Sherry was behind on many important things in her life. She had unpaid traffic tickets, the insurance on her car had lapsed, she had a stack of unpaid bills, and her apartment was a mess. Sherry was not happy with this situation, yet seemed unable to do anything about it. Even when she set aside the time to get these things done, something always got in the way.
Sherry consulted with me because things had finally reached a point where her life was actually breaking down from her procrastination. She had had a minor car accident that she had to pay for due to her unpaid insurance, and her phone had recently been shut off due to her unpaid bills. She was angry and frustrated with herself yet found herself doing the bare minimum – just enough to get by. What was keeping her so stuck?
As we explored Sherry’s deeper intention, she discovered that, as much as she wanted to get things done, there was something she wanted even more: to not be controlled. Not being controlled had become Sherry’s focus early in her life as a way to protect against being consumed by her very controlling father. She would do anything to not be controlled by him, even to her own detriment.
The problem was that it was no longer her father whom she was resisting. She was now in resistance to her own inner controlling parent, the part of her that was just like her father. As soon as this authoritarian part of her tried to get stuff done by saying things like, “Okay, it’s time to get this apartment cleaned up. I can’t live in a dump like this any longer”, an unconscious, and very resistant part of her would take over with behavior that clearly said, “You can’t make me. I can do whatever I want. You’re not the boss of me.” This resistant child in her had learned to respond in this way when she was very small, so now this behavior was unconscious and automatic.
Sherry was stuck in an unconscious power struggle between two wounded parts of herself – the part that wanted control and the part that didn’t want to be controlled. The moment she told herself she had to do something, she would immediately go into resistance to doing it.
How could Sherry find her way out of this stuck place?
Before she could change it, she needed to become aware of it rather than continue to operate on automatic pilot. We can’t change something that we don’t know we are doing. Sherry needed to become aware of both inner voices – the adolescent bossy, controlling voice of her father, and the younger voice of her resistant child. She needed to choose to be controlling and resistant – rather than doing it unconsciously – before she could have other chooses available to her.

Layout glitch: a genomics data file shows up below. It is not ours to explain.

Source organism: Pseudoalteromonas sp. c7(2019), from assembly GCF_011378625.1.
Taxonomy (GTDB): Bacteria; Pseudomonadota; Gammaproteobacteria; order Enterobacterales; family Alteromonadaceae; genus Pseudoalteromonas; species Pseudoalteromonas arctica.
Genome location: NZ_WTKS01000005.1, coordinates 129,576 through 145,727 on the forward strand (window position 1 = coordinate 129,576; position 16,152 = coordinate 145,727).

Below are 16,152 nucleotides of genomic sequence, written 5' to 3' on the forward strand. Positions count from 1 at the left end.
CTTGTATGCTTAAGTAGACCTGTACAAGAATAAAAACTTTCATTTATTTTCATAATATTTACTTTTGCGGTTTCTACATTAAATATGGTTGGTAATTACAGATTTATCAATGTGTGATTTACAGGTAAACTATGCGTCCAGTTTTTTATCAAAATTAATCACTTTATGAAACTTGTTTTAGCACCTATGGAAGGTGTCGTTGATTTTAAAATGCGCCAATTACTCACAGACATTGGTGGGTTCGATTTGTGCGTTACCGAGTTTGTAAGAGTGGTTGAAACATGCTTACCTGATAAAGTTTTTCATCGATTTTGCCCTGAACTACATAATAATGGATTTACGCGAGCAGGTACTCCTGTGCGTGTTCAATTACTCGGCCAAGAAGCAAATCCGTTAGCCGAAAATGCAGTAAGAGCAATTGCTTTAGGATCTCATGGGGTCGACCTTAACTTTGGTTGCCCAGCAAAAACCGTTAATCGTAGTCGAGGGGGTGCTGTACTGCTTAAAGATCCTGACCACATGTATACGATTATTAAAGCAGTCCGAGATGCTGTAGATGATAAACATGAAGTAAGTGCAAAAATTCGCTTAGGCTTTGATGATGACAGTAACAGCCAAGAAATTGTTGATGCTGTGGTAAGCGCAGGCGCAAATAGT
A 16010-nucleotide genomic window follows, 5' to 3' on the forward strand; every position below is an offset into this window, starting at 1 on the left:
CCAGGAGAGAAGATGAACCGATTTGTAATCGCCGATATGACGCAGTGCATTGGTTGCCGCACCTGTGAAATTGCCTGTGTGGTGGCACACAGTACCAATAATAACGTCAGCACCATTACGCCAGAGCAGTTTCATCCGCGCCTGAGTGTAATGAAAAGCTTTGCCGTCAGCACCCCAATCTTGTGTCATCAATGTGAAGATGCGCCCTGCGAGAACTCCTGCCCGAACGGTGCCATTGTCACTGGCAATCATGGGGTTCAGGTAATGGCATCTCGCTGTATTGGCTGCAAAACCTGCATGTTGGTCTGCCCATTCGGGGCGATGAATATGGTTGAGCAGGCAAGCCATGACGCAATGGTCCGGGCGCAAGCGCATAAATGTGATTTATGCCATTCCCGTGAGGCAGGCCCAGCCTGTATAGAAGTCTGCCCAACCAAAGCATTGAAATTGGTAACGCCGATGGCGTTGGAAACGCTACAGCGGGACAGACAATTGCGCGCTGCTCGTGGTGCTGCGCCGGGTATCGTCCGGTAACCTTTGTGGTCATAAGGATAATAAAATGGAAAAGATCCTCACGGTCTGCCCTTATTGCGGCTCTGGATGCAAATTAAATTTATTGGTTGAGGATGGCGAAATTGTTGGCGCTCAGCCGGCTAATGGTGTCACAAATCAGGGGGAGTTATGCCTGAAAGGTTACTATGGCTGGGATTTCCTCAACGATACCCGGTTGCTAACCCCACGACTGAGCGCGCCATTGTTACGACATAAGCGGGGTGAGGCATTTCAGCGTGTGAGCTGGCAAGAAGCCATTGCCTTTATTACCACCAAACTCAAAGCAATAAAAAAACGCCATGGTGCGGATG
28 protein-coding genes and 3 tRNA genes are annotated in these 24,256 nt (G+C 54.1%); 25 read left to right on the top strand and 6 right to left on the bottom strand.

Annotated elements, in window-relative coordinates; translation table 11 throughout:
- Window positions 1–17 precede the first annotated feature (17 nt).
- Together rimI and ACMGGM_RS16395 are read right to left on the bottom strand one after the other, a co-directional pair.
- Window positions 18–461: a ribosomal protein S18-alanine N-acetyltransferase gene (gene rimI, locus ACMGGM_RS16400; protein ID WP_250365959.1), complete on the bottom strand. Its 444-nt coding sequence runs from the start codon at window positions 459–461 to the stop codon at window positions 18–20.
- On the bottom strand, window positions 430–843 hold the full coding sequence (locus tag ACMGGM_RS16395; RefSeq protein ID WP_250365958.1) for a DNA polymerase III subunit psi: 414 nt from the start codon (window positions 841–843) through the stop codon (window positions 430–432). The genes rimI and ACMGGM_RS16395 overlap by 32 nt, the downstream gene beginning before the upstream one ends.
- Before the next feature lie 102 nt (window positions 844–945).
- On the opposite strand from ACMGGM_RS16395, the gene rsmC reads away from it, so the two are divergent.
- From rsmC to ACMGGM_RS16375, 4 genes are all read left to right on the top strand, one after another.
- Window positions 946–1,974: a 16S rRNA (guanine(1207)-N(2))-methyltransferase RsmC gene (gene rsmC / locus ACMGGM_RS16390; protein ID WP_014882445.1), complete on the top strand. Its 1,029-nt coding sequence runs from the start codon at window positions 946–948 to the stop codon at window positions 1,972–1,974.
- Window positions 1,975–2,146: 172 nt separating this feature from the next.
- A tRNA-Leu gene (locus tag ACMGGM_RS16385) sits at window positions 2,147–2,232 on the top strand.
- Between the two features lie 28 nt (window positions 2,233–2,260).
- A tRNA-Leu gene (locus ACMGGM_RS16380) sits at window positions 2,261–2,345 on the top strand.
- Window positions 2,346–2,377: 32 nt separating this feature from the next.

“But why would I choose this?” she asked.
“Good question! Yet this is what you are choosing every day. But until you are aware of choosing this, you can’t choose anything else. How can you change it if you are doing it unconsciously? Just keep doing what you are doing, but now do it consciously. Watch yourself making this choice.”
Sherry agreed to try this for a week. She was ecstatic at our next session. “I actually got the apartment cleaned!”
“That’s great! Now I want you to start of become aware of what you want to do and what is really in your highest good, rather than what you think you have to do. The challenge here is for you to develop a loving Adult part of you that is neither controlling nor resistant, but concerned with taking loving action that supports your highest good. This will take time and practice, but when you are thinking of what is really loving to yourself rather than controlling and resisting being controlled, you will be unstuck in all areas of your life.”
Sherry did practice and found that the more she thought about what was in her highest good and took loving action for herself, the easier it became to get things done.
In the course of our work together, Sherry learned to develop a connection with a personal source of spiritual guidance to help her understand what was in her highest good and to follow through with the loving action. She found that the more she stayed connected with her spiritual guidance, the more powerful she felt within. When the controlling and resistant parts of her were no longer in charge of her choices, procrastination became a thing of the past.
Margaret Paul, Ph.D. is the best-selling author and co-author of eight books, including “Do I Have To Give Up Me To Be Loved By You?”, “Do I Have To Give Up Me To Be Loved By My Kids?”, “Healing Your Aloneness”, “Inner Bonding”, and “Do I Have To Give Up Me To Be Loved By God?” Visit her web site for a FREE Inner Bonding course: http://www.innerbonding.com or mailto:firstname.lastname@example.org